Brown on Oct. 9 signed into law AB 154 by Assemblywoman Toni Atkins, D-San Diego, so nurse practitioners, certified nurse-midwives and physician assistants with special training can perform abortion by aspiration — in which the uterus’ contents are suctioned out — which is the most common kind of first-trimester abortion. The Assembly passed the bill on a 50-25 vote in May, and the state Senate passed it on a 50-25 vote in August, with most Democrats and no Republicans voting for it.

Brown also that day signed AB 980 by Assemblyman Richard Pan, D-Sacramento, which requires the repeal of any sections of the California Building Standards Code that treat primary-care clinics differently if they do abortions.

With dozens of new abortion restrictions enacted in other states this year, California stood alone in passing laws to increase access.

Bowen said Thursday that proponent Laurette Elsberry can start circulating petitions for her measures to roll back these new laws. The attorney general’s official titles and summaries for these measures are:

REFERENDUM TO OVERTURN LAW ALLOWING SPECIFIED LICENSED MEDICAL PROFESSIONALS TO PERFORM EARLY ABORTION PROCEDURES. If signed by the required number of registered voters and timely filed with the Secretary of State, this petition will place on the statewide ballot a challenge to a state law previously approved by the Legislature and the Governor. The law must then be approved by a majority of voters at the next statewide election to go into effect. The law would permit a nurse practitioner, certified nurse-midwife, or physician assistant with a valid license and training to perform specified early abortion procedures. (13-0029.)

REFERENDUM TO REIMPOSE DIFFERENT STANDARDS ON CLINICS PROVIDING ABORTION SERVICES THAN ON OTHER PRIMARY CARE CLINICS. If signed by the required number of registered voters and timely filed with the Secretary of State, this petition will place on the statewide ballot a challenge to a state law previously approved by the Legislature and the Governor. The law must then be approved by a majority of voters at the next statewide election to go into effect. The law would repeal regulations that impose different building and licensing standards on clinics providing abortion services than on other primary care clinics. (13-0030.)

Elsberry – who voter registration records indicate is a 75-year-old Republican from Sacramento – has until Jan. 7 to gather and submit valid signatures from at least 504,760 registered voters for each measure.

Posted on Thursday, November 7th, 2013
Under: Assembly, ballot measures, Jerry Brown | 4 Comments »

Tim Donnelly: Make California sexy for business

Assemblyman Tim Donnelly, R-Hesperia, officially launched his 2014 gubernatorial campaign today in Southern California, though really he’s been on the trail for a few months already.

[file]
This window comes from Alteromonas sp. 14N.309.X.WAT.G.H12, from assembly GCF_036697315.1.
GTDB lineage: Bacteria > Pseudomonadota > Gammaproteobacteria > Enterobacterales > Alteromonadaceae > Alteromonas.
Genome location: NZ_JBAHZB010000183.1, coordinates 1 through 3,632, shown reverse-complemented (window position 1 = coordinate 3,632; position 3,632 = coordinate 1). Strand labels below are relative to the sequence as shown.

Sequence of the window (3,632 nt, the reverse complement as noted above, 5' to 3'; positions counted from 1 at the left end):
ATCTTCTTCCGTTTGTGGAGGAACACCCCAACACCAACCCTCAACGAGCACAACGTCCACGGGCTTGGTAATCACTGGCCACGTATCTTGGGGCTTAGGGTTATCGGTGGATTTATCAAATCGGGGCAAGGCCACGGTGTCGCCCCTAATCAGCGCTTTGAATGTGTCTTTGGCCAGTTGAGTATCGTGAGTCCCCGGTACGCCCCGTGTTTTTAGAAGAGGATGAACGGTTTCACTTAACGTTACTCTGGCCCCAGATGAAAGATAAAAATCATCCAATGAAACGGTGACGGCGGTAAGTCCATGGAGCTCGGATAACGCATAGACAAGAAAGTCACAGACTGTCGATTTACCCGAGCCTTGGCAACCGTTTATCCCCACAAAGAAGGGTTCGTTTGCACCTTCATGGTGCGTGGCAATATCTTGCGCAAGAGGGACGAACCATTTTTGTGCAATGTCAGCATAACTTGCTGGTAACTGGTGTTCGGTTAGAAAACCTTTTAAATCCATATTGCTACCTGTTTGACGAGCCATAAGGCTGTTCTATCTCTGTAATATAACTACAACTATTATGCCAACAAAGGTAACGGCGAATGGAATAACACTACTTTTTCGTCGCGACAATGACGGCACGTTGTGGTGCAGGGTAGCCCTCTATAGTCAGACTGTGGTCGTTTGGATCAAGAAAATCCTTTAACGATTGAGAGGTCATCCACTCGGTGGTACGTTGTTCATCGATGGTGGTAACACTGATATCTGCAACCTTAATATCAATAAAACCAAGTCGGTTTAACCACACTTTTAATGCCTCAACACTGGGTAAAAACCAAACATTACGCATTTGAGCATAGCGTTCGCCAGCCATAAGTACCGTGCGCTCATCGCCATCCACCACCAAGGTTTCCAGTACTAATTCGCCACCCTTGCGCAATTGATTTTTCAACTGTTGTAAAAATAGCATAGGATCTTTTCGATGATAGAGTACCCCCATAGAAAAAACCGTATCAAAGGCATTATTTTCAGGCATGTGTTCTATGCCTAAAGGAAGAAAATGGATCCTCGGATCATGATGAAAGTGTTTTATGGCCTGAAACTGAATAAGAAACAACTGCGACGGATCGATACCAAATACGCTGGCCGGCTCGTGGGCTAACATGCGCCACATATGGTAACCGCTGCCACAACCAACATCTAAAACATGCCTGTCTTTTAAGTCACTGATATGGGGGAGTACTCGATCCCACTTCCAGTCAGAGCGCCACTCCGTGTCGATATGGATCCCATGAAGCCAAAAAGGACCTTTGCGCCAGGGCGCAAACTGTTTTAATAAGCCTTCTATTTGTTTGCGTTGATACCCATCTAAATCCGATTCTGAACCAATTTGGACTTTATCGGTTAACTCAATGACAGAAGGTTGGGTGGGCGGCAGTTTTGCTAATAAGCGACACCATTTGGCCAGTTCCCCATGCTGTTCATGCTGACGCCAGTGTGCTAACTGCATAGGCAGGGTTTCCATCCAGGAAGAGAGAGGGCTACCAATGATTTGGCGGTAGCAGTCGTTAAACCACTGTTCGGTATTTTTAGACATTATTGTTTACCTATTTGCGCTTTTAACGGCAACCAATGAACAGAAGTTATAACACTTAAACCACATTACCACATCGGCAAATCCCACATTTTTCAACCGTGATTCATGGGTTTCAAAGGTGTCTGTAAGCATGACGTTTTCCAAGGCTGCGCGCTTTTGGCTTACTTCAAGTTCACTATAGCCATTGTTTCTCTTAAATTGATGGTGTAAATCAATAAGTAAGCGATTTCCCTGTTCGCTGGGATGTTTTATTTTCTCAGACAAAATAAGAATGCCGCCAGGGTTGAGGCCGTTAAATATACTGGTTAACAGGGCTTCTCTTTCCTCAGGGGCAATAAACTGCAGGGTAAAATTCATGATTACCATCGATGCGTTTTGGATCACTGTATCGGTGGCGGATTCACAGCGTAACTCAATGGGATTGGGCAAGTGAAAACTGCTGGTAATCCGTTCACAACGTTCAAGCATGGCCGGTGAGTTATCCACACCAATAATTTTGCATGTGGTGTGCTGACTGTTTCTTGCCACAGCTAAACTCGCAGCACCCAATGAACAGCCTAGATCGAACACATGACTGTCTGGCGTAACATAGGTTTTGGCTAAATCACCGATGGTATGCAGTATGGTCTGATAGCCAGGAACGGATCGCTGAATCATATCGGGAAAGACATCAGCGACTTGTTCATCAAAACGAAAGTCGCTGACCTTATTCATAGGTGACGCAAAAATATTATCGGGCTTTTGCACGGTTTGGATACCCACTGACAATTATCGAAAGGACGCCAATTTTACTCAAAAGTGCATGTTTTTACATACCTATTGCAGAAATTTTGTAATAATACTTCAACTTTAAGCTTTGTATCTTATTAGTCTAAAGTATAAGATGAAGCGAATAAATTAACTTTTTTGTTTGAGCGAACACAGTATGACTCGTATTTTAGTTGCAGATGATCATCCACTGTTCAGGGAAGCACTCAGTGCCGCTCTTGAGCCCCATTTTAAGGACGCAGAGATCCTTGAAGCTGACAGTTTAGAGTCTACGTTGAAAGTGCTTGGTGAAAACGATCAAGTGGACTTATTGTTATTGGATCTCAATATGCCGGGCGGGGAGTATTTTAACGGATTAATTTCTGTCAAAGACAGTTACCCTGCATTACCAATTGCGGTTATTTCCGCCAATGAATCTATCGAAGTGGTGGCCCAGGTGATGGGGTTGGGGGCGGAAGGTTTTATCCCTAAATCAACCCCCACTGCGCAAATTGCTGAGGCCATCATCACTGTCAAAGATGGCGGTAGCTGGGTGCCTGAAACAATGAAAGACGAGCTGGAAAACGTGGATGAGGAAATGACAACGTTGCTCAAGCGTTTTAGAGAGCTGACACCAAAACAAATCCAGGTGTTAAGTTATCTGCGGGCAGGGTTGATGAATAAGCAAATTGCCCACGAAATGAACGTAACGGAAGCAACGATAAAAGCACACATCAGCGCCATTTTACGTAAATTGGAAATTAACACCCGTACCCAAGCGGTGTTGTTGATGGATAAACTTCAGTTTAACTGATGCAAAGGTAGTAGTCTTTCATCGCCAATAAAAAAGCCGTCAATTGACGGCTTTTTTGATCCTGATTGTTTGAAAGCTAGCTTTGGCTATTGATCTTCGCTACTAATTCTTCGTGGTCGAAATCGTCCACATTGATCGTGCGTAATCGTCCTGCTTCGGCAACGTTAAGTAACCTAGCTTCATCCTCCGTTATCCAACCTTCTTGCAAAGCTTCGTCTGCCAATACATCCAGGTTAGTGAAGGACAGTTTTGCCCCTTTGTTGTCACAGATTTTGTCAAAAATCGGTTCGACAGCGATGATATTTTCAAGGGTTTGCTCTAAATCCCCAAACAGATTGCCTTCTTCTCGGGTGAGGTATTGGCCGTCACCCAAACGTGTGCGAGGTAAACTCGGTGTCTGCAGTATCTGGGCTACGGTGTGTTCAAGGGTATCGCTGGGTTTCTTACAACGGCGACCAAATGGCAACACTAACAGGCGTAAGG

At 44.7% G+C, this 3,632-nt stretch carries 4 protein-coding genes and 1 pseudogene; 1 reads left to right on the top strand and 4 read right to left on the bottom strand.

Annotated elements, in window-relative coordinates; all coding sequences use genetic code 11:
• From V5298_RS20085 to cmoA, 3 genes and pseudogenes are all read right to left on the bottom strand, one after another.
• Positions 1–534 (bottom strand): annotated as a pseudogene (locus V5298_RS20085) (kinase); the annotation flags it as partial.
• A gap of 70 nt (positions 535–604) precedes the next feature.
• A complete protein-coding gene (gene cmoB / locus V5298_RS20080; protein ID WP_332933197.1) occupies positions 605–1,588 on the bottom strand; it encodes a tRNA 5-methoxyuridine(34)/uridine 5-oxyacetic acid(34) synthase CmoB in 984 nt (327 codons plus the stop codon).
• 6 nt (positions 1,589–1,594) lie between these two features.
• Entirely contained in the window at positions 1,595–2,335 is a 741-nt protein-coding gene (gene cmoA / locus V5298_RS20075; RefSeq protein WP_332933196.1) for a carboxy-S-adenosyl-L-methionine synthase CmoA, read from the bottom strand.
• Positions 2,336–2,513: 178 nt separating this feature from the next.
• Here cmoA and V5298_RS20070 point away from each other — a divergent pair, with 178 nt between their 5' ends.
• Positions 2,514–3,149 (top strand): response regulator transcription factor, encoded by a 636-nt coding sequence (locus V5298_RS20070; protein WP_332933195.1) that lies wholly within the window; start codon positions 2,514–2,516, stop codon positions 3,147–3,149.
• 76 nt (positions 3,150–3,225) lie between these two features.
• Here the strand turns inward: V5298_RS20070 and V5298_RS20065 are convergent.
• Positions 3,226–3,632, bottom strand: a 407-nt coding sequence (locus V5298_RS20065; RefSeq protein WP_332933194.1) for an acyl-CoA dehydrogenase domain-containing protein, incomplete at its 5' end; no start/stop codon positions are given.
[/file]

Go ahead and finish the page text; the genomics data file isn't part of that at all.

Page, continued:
He also posted this rather enjoyable web video today:

Best quotes:

“We need to make California the sexiest place to do business, because right now thing sexy to me in the State of California is my wife.”

Son: “I’m a way better shot than my dad, and I don’t take guns on planes.”
Donnelly: “Did you just say that?”

“I’m tired of the media being jerks.”

“I’m not white… I’m a fleshy pinkish tone.”

Former Lt. Gov. Abel Maldonado, the more centrist Republican in the race so far, released his first (and somewhat less light-hearted)web video today, too:

Posted on Tuesday, November 5th, 2013
Under: 2014 primary, Abel Maldonado, Assembly, Tim Donnelly | 1 Comment »

Looking behind California’s unemployment snafu

As an Assembly committee prepares to hold an oversight hearing tomorrow to probe how a computer snafu delayed unemployment insurance checks to hundreds of thousands of Californians, a new national report shows many states rely on decades-old, failure-prone technology to run their unemployment systems.

The Assembly Insurance Committee is scheduled to hold a hearing at 11 a.m. Wednesday on what went wrong when the Employment Development Department’s tried to upgrade its 30-year-old computer system at Labor Day. State workers have been struggling ever since to clear the backlog of claims for checks that never arrived.

This is hardly surprising, according to the National Employment Law Project’s new “State of Disrepair” report: California might be the poster child, but this problem is nationwide. The report lays blame at the feet of chronic federal underfunding, and says that since the Great Recession’s start, millions of unemployed workers have suffered unnecessary payment delays and application problems.